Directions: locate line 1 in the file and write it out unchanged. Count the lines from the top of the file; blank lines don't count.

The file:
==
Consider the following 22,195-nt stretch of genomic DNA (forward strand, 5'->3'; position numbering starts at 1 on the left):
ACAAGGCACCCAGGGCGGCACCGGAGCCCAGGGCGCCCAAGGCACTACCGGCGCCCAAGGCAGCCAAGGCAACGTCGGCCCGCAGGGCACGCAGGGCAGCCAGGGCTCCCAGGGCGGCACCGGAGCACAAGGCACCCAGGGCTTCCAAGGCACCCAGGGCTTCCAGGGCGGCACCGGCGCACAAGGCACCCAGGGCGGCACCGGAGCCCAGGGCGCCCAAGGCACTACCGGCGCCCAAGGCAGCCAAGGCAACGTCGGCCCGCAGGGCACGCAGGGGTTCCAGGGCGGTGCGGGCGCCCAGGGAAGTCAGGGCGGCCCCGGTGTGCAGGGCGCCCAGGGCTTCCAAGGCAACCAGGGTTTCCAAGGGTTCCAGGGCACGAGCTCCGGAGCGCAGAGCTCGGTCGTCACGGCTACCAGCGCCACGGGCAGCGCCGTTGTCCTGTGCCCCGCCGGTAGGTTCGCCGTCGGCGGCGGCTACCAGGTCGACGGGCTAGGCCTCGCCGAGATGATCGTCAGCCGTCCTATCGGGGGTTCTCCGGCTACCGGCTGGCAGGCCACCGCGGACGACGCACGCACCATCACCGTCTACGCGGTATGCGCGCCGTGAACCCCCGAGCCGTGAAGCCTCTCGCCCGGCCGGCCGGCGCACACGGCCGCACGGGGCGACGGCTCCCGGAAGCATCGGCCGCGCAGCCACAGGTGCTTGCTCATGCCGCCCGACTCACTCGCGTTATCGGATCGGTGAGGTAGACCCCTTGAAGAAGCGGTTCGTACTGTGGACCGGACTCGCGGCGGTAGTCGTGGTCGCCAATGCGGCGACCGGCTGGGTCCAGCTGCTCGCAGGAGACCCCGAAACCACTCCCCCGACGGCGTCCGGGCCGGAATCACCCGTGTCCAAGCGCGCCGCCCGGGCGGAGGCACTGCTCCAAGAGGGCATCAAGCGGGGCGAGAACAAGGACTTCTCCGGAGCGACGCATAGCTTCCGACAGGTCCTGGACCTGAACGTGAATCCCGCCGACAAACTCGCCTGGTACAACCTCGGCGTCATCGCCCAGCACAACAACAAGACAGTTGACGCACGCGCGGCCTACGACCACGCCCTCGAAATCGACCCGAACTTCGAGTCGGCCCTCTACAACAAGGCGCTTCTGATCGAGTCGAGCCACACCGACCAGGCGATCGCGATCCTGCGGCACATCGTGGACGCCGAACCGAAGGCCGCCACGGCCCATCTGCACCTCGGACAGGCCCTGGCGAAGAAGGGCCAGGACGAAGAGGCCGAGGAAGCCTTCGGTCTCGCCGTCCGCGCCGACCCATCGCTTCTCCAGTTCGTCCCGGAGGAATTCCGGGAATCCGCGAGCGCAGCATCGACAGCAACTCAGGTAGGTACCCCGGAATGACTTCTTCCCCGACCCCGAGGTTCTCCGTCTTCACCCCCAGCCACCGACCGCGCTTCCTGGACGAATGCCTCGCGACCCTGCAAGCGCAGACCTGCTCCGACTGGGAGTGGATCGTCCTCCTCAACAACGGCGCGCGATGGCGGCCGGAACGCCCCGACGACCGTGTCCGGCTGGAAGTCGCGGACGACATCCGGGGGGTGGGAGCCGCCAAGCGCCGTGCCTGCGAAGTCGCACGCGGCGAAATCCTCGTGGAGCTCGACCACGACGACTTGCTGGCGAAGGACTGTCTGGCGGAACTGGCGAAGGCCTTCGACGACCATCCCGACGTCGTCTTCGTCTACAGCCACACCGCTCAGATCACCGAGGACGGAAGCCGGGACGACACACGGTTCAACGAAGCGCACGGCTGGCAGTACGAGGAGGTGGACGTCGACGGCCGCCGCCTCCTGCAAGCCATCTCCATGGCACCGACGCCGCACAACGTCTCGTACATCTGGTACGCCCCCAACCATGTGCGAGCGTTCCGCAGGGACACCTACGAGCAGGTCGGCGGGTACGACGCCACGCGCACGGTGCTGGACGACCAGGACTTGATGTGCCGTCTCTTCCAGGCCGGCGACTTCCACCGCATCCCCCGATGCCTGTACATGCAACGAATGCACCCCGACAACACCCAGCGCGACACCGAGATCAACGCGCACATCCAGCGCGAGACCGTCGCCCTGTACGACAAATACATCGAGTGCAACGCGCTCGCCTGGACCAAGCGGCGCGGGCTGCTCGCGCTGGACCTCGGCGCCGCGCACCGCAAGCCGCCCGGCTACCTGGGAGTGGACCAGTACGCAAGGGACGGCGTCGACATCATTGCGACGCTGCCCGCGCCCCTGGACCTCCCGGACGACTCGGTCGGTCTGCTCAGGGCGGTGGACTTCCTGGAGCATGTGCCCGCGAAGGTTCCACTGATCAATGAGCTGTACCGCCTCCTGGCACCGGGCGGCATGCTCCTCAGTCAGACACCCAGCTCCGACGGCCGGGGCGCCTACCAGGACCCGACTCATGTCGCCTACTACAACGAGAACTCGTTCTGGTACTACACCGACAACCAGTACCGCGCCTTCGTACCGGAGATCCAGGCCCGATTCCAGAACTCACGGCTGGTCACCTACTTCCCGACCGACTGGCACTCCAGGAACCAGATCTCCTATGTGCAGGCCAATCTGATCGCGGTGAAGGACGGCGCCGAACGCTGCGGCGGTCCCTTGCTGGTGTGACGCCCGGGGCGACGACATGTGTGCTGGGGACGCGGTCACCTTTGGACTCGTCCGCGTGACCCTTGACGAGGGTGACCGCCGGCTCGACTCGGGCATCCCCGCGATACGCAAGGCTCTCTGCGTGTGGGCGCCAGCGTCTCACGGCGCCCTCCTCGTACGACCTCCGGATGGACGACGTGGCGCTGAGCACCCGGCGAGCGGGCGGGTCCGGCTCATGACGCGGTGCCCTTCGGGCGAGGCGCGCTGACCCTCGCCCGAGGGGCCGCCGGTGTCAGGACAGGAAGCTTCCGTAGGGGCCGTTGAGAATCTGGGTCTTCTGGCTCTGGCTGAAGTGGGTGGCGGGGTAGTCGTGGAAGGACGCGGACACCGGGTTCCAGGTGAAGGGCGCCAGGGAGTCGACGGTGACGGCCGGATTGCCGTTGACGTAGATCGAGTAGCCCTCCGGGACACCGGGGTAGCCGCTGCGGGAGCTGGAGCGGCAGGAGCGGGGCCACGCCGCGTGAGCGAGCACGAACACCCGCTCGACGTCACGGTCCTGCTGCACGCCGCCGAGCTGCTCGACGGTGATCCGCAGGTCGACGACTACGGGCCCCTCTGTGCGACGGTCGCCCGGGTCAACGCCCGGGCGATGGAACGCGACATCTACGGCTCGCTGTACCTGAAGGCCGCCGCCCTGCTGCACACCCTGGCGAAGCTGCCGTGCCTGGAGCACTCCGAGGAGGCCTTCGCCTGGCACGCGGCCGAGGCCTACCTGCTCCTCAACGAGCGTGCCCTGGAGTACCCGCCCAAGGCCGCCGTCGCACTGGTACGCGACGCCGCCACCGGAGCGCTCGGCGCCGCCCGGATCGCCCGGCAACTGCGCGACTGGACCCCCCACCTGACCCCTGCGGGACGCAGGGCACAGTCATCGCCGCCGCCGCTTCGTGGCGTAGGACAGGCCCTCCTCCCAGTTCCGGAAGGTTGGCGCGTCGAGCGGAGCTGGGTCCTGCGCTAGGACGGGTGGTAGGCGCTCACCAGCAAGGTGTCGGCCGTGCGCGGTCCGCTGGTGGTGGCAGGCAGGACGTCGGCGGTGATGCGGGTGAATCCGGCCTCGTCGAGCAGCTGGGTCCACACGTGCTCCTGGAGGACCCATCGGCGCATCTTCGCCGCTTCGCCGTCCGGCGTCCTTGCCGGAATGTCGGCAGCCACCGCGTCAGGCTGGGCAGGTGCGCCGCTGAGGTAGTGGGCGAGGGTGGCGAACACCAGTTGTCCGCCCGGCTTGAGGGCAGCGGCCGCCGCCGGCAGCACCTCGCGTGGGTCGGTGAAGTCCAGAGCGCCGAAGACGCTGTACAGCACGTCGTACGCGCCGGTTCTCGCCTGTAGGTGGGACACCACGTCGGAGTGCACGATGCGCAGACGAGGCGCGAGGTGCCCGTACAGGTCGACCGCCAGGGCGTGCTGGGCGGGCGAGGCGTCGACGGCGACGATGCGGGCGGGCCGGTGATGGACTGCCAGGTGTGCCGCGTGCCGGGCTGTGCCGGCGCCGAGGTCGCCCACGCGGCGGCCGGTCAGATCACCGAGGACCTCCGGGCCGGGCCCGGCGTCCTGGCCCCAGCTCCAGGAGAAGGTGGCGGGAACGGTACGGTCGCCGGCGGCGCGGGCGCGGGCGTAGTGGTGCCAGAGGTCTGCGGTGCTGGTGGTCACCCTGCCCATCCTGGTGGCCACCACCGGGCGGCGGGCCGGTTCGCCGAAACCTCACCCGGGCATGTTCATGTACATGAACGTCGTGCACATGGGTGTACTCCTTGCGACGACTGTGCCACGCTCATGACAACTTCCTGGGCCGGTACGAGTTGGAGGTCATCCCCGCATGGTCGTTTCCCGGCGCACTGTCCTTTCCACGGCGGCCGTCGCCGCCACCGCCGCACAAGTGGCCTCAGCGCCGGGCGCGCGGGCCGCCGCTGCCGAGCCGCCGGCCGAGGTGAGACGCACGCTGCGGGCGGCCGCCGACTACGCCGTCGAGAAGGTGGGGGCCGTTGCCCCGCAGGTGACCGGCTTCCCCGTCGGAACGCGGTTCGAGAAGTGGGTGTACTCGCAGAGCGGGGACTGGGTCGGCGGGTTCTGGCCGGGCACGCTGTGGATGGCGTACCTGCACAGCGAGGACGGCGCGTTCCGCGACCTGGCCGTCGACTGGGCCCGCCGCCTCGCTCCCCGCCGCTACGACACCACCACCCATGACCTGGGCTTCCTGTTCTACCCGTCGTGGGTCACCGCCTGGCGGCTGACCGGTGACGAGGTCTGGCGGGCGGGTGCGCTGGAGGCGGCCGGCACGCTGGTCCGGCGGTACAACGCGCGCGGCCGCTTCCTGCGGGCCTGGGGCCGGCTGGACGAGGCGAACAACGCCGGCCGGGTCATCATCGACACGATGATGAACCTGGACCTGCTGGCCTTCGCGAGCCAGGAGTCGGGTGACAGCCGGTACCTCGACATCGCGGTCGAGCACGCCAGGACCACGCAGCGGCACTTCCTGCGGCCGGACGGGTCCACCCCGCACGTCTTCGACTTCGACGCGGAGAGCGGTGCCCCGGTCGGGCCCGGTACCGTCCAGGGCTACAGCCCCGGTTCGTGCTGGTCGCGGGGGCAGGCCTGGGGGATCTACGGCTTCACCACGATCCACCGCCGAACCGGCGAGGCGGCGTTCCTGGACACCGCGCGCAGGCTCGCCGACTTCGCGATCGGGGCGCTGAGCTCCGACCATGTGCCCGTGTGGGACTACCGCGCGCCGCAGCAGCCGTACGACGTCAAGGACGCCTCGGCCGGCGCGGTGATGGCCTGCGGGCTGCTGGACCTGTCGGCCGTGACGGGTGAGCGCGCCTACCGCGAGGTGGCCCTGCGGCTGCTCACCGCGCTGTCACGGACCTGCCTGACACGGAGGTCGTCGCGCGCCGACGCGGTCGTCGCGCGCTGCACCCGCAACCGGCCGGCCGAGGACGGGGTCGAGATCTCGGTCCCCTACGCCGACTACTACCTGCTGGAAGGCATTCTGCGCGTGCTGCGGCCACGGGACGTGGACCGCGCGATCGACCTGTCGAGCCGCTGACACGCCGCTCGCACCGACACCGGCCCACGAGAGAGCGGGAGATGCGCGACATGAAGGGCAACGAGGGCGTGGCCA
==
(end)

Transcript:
Consider the following 22,195-nt stretch of genomic DNA (forward strand, 5'->3'; position numbering starts at 1 on the left):